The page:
With October comes the changing leaves, the sweet scent of pumpkin spice everything and the all too familiar pink ribbon. Breast Cancer Awareness month is difficult to miss; major sports teams represent their support by wearing pink armbands, companies use the color as an advertising technique, and you are bound to see at least one photo of a fundraiser on social media. The effectiveness of this cannot be understated. The rates of breast cancer have dropped and the money that campaigns raise each year have funded groundbreaking research.
A central aspect to awareness each year are campaigns like “Save The Boobies” or “Save Second Base.” These phrases are the front man of awareness, and are likely the reason that breast cancer is by far the most notable and recognized form of cancer. However, these campaigns work in a very specific way, carrying implications and framing the way we view breast cancer. Each year, I can’t help but reconsider what people are really saying when they advocate to ‘save second base.’
These campaigns are using comedy to capitalize on the societal value of the breast. The implication is that breasts are worth saving, not the people they are attached to. One of the main tactics of treating breast cancer is to destroy the breast tissue in order to save the person. Rallying to save the breast disregards the women they belong to and completely excludes men who are also living with the disease.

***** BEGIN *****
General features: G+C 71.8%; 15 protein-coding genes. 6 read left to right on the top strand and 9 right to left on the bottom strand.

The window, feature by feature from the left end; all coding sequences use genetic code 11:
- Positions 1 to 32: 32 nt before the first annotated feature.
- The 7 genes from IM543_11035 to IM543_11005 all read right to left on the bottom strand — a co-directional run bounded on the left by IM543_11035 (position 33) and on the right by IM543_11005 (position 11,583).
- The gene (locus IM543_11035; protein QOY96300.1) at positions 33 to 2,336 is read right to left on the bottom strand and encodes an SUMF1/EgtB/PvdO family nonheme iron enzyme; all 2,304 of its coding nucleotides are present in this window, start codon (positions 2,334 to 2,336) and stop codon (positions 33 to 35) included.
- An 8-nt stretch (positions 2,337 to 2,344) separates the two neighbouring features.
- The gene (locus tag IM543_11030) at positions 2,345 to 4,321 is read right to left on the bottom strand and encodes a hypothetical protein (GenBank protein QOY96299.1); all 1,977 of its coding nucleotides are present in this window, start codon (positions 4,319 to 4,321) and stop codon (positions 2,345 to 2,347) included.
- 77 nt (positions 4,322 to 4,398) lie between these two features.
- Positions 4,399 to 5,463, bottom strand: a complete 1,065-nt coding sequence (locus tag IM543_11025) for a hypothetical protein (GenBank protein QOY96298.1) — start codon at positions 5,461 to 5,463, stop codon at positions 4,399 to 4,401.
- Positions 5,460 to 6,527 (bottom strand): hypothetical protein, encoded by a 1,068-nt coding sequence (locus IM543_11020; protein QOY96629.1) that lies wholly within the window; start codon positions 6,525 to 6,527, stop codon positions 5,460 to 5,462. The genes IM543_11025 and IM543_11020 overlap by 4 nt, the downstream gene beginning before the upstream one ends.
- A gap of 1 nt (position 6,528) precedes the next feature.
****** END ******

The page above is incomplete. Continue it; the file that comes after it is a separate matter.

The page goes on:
I understand the significance of the breast. I get it. You would have to be blind in this country to miss it. But by advocating for the ‘boobies,’ we’re pushing cancer patients from the frame.
According to the National Breast Cancer Foundation, 1 in 8 women in the United States will be diagnosed with Breast Cancer, and the American Cancer Society cites over 2,000 cases diagnosed in men each year. Breast Cancer patients are our mothers, grandmothers and friends, and one day could very likely be us. A person is not entitled to treatment because they have breasts.
This is not to say I’m ungrateful. As someone who lost her own father to cancer, I will rally for awareness until I am blue in the face.
But when you promote this idea, despite good intentions, you’re subliminally disregarding the struggles for which cancer patients around the world have lost their lives. Please, continue to show your support and raise awareness, but this year perhaps spend a little more time considering the implications.
—Rachel Larson, Staff Writer